A good while later we emerged from a wood onto a road and discovered from the signs that we were not nearly as far along the map as we thought. We still had 16 km to go and it was now hot and cloudless. We ate a rather disconsolate lunch and hurried on, at first in the relative shelter of a wood and then in full sun.
At Lacommande there was a beautiful church next to a restored monastery (‘commanderie’), which in former times was a busy pilgrim hostel. Not any more. Apart from a few pretty Béarnaise houses and a defunct restaurant there was nothing (a year later we found out why the restaurant was defunct – an interesting story).
With the resignation of pack animals we plodded on. The country was gently rounded and planted with vines of the Jurançon appelation, rising to a height before sloping down to the wide valley of the Gave de Pau. We were getting very short of water by the time we approached this valley.
In the stretched-out village of Artiguelouve there was a bar, which we stumbled towards, only to find it closed. It was a familiar disappointment, but hard to bear all the same.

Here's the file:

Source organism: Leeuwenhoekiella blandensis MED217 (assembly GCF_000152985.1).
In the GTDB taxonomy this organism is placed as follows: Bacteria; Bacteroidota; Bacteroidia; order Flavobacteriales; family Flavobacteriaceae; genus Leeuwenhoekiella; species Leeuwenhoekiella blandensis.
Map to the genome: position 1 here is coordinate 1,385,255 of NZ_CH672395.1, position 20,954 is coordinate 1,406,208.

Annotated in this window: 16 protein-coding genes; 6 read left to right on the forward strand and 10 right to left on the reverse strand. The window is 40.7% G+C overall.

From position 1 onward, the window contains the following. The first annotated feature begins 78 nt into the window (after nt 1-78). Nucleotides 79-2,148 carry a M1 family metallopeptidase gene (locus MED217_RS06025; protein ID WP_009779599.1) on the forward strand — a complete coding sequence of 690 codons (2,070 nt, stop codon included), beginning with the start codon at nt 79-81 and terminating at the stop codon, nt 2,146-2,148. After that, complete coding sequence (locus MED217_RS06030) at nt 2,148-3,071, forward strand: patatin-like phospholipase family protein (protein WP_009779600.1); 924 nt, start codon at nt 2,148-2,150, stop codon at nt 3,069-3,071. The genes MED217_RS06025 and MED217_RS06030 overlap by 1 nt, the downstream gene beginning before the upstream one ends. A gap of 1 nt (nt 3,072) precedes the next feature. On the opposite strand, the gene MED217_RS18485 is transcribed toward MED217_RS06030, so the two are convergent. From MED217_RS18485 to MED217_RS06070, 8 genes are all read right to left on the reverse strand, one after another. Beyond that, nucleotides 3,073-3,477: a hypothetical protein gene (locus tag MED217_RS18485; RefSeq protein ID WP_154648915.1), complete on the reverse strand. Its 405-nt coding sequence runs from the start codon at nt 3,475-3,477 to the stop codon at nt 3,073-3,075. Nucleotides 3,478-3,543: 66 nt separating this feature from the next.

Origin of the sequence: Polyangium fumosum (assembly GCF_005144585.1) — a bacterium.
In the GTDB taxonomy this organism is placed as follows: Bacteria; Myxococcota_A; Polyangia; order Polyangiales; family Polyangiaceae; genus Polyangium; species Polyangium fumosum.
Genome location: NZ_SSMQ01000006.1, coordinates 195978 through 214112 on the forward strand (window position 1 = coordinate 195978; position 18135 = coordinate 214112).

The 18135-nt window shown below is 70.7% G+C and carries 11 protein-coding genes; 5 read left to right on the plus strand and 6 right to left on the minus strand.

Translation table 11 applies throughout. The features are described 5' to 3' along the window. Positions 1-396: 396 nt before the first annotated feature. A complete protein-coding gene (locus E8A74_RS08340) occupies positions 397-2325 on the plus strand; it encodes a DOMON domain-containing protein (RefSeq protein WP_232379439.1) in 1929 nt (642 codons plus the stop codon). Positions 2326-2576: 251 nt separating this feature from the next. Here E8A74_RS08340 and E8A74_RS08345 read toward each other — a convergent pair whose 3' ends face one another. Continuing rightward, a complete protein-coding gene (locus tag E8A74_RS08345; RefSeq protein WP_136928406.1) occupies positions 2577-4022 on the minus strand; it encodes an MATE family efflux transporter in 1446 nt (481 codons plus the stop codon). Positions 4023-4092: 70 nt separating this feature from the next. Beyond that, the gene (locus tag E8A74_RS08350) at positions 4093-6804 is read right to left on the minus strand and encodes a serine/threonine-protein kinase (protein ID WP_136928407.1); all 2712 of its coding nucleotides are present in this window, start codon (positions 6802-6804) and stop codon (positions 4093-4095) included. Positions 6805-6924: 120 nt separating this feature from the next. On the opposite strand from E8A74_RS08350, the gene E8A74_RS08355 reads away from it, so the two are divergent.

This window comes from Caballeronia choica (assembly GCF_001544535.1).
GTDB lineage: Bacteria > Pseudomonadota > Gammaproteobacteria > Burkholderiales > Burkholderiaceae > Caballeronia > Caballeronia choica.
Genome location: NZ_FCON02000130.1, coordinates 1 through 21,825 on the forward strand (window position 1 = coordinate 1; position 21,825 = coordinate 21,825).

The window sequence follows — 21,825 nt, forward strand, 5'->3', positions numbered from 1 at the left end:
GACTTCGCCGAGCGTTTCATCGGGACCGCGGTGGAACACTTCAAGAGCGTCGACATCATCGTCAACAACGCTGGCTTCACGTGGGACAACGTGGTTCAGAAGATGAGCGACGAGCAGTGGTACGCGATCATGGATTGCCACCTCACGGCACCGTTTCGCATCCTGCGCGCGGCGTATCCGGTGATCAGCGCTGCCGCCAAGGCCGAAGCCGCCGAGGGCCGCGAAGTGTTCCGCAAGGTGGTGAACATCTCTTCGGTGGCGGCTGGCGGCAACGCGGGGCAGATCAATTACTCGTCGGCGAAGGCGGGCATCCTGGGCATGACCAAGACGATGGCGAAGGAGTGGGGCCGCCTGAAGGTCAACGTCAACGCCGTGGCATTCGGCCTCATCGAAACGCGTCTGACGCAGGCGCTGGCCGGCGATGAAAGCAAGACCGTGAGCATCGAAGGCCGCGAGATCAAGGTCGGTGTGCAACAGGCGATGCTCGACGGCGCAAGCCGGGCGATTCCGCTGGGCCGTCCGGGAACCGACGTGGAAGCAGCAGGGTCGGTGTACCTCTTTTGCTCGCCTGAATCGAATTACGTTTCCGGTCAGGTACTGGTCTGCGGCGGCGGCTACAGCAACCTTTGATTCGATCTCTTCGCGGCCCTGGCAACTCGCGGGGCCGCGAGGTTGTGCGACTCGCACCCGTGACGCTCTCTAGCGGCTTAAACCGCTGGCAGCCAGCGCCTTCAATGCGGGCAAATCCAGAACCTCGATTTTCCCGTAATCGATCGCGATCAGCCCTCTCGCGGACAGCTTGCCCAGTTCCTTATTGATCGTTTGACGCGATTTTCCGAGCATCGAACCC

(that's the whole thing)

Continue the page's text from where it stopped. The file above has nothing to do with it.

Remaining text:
We stuffed a few plums from an overhanging tree into our parched mouths and hit the main road to Pau. Shortly afterwards we turned off on the long bridge across the river.
No sooner had we set foot on land again than we noticed a sign for the camping ground, and in the same instant the camping ground itself, just across the road. We hurled ourselves across the traffic and in the gate as if competing for a world record.
The first thing we saw was a bar beside a pool. One of the addictive things about walking expeditions is that the joy of arrival is commensurate with the privations of the journey, so we have a lot of joy. We ordered coffee and a glass of water, but the waiter took one look at us and brought two jugs of water and a jug of ice, all of which we despatched while the coffee was being made. We must have looked frightful.
We were the first Australians ever to visit this place, according to madame on the desk. She assured us that we could eat there in the evening, which was good news as we were still a couple of kilometres from Lescar itself.
The grounds were spick and span and she buzzed around repeatedly on a golf-buggy, making sure that we all behaved ourselves. We set up our tent next to a blackberry hedge and had glorious hot showers, during which I noticed that my heels were newly blistered, even though we had been walking for over a month.
Expecting to be the only diners, we settled down for apéritifs at the same blessed table that we had occupied when we arrived, but soon a stream of well-dressed locals drove in to join us.
This did not speak well of the gastronomical attractions of Lescar. On the other hand, the food was surprisingly good here. We had salads to start with, then Keith had steak with Roquefort sauce (he has steak every day, only the sauce varies) and I had a stack of pork ribs, thick with garlic and parsley. The side dishes were sautéed potatoes and green beans and we rounded off the evening with an Armagnac.